The Danny Blanchflower parks project in east Belfast today appeared to have nudged ahead in the race to become the new national stadium of Northern Ireland, the Belfast Telegraph can reveal.
The Tillysburn site seems to be gaining ground on its competitors despite the recommendation of an official report which has favoured Ormeau Park for the site of the multi-million pound multi-sports ground.
But the consultants who named Ormeau as their first preference gave the Blanchflower proposal their second preference and its supporters have now been asked to come up with a full business plan.
The report commissioned by Belfast City Council is said to have cost in the region of around £150,000.
Councillors, however, believe that in the current economic climate it is very unlikely that any of the projects, which also include the development of Maysfield Leisure Centre, will become a reality, at least in the short to medium term.
And while a final decision from the Department of Culture, Art and Leisure — whose Minister, Nelson McCausland, also sits on the Belfast City Council committee looking at the various plans — is some way off, it is felt an upgrade of the three existing grounds in the city, one already under way for rugby at Ravenhill Park, is a much more viable prospect.
The Blanchflower stadium — now known as the ‘Parks’ proposal because it also combines the Blanchflower site with the former Lord Mayor Tommy Patton park as well as ground at Shorts — could also be given its own railway halt.
Churches and residents have lodged strong objections to the Ormeau Park proposal and the chairman of the council’s parks and leisure committee, Councillor Bob Stoker, said there is a lack of political will to proceed with it.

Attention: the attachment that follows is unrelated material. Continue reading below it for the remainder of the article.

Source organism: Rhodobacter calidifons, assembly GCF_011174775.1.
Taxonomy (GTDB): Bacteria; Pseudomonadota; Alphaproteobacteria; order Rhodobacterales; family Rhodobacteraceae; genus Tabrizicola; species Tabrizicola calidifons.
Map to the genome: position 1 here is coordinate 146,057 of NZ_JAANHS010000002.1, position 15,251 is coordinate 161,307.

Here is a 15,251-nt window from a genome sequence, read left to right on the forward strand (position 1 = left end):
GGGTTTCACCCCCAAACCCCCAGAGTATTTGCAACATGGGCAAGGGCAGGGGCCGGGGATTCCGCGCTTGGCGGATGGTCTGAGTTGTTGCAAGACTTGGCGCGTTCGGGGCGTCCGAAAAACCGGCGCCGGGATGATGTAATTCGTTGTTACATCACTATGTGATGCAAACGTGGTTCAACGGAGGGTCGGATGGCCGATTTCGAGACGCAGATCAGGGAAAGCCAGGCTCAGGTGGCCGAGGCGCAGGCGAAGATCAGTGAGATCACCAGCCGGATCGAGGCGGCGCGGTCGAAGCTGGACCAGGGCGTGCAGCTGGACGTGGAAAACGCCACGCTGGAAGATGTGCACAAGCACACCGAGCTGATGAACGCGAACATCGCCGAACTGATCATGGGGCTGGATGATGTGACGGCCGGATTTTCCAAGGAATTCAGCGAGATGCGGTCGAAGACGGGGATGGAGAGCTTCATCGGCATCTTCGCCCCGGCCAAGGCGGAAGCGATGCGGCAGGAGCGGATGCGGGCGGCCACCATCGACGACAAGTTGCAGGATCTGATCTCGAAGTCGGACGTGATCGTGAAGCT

“My position would be that is the best choice in terms of geographical location, economic benefit, transport and location to the city centre. It has everything going for it,” the Ulster Unionist representative said.
“But from the political point of view it is not a vote winner amongst representatives from that particular part of the city.”
DUP councillor Robin Newton, a member of the committee, said: “The difference in the consultants’ report between their first and second preferences was a very small margin. It has to do with the existing sports and leisure centre provision at Ormeau but there is also the issue of the infrastructure and being able to handle 25,000 to 30,000 people because this would also become an entertainment stadium as well as for sport.
“There was a fairly immediate response from churches in the area, that they did not want big events on a Sunday and also from concerned residents who did not want this stadium on their doorstep.”
His party colleague, William Humphrey, added, however: “The way I see it, in the current economic downturn, I don’t see in the near future that we will be able to proceed with any new stadium for Belfast. It has got to stack up financially and at the moment the likely option is the upgrade of the existing three stadia.”
Mr McCausland is currently considering the options and a key element will be the attitude of the main sporting organisations, — football, GAA as well as rugby — following the abandonment of the Maze stadium project by his predecessor, Gregory Campbell.
A Belfast City Council spokesman said: “No final decisions have been made.”
Above: An artist’s impression of where the proposed Ormeau stadium would be situated